Americans have fair reason to be wary of the National Endowment for Democracy. After all, this is a private NGO, dedicated to the promotion of democracy abroad, that receives nearly all its funding from Congress yet wants to be seen as independent of the federal government.

Recent disclosures about endowment grantees becoming entangled with shady characters in Haiti who were involved in the 2004 coup against then-President Jean-Bertrand Aristide suggest it is all too easy for such non-governmental foundations to act at cross purposes with US foreign policy — or in conflict with American ideals. As reported recently in The New York Times, a right-wing adventurer in the Endowment schemed with drug dealers and death-squad thugs to topple Aristide. The Endowment has also been criticised in allegedly collaborating with groups that staged a short-lived coup in 2002 against President Hugo Chávez of Venezuela.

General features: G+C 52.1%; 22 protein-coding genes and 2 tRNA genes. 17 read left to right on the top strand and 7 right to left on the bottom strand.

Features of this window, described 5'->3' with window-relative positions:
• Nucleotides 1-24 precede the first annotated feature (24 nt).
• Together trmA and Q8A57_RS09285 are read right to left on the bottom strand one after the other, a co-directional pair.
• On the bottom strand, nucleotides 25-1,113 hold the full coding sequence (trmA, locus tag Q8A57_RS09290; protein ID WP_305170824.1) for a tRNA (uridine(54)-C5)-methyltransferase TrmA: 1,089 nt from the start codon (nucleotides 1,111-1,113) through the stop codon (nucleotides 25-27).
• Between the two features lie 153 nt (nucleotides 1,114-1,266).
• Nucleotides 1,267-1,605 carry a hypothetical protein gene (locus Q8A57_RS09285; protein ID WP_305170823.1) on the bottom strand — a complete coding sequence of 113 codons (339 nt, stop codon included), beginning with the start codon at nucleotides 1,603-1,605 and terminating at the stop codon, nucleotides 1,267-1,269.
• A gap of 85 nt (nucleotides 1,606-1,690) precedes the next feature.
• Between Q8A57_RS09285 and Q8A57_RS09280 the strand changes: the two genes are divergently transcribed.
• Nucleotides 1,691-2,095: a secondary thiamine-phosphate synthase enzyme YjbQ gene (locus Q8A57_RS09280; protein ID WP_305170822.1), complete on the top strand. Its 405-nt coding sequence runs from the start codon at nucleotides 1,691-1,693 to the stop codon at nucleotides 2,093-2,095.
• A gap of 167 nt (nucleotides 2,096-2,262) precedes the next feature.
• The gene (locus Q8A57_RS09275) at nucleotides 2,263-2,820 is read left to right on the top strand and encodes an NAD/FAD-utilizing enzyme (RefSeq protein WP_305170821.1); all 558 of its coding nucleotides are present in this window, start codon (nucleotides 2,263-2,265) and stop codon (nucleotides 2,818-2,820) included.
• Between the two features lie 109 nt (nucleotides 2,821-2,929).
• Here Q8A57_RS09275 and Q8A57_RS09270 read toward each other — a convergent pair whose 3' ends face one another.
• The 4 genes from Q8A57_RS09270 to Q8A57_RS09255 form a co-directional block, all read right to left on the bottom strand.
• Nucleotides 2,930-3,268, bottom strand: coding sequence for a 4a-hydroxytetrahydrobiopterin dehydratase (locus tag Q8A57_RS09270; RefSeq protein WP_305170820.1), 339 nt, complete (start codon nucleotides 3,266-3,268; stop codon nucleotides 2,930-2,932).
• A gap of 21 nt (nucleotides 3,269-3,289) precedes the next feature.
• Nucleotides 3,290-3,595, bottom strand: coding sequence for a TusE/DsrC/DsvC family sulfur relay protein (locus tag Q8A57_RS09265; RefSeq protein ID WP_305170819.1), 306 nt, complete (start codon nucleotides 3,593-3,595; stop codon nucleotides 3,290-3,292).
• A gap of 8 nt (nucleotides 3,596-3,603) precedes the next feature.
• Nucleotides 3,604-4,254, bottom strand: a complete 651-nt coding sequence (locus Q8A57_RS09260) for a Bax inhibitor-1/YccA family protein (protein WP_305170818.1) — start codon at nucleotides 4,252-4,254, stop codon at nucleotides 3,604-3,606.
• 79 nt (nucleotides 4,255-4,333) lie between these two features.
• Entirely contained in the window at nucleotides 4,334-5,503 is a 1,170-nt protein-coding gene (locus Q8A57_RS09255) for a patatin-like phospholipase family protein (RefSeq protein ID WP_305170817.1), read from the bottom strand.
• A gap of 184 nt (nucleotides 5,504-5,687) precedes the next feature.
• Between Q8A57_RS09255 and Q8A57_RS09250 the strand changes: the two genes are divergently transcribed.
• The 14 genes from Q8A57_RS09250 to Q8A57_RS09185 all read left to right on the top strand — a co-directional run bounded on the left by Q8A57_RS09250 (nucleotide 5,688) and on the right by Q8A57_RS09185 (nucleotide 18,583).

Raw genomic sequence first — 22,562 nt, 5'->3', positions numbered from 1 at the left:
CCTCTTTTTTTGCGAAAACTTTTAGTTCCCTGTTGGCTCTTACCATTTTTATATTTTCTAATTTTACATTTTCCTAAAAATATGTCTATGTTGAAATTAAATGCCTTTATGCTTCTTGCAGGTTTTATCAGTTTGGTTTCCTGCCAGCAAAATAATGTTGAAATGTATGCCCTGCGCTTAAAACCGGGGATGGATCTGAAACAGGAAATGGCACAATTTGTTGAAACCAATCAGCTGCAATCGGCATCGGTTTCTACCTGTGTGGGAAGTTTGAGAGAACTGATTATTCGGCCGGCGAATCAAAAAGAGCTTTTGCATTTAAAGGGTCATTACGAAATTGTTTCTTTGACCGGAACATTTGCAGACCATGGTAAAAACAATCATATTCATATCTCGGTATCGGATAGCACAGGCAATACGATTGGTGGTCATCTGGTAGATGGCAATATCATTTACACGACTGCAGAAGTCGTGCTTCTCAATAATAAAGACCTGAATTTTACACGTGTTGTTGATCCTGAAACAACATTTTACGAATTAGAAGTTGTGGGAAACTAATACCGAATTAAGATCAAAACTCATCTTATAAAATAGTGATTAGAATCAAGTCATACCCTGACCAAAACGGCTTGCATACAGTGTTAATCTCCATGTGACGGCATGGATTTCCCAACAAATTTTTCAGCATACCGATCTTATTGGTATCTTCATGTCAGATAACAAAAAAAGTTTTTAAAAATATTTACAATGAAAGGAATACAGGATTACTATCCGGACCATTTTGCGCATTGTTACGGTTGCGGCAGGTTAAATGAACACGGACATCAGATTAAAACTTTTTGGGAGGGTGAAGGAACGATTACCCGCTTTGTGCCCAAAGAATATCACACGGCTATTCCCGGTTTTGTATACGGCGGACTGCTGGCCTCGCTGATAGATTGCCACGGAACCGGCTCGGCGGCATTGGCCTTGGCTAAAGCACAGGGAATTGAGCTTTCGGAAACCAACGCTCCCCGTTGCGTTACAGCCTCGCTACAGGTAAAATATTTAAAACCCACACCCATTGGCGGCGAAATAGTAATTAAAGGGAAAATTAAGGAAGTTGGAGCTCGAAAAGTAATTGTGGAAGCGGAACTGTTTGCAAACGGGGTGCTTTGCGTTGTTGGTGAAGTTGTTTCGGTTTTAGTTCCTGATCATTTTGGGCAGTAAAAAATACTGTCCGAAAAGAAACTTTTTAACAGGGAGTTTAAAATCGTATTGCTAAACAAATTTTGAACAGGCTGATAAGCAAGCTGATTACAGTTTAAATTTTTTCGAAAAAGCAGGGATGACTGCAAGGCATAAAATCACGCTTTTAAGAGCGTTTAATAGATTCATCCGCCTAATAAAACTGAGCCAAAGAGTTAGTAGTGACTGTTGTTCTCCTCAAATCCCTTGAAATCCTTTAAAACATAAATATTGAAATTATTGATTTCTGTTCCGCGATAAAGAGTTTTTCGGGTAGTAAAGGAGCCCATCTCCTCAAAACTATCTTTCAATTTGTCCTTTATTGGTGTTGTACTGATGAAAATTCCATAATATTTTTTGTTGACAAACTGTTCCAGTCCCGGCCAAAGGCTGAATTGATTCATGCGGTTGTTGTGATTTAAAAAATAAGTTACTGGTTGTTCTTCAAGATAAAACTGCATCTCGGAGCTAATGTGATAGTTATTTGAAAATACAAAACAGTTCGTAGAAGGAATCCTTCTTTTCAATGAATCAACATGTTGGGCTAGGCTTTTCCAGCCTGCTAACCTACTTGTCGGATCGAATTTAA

But it has earned a reputation for being more effective and accountable than government departments. There is nothing wrong with the mission of the Endowment. To preserve its role in helping build the civil society foundations of democracy, it must root out any recipient of funds that acts to thwart the democratic movements and values the Endowment was meant to cultivate.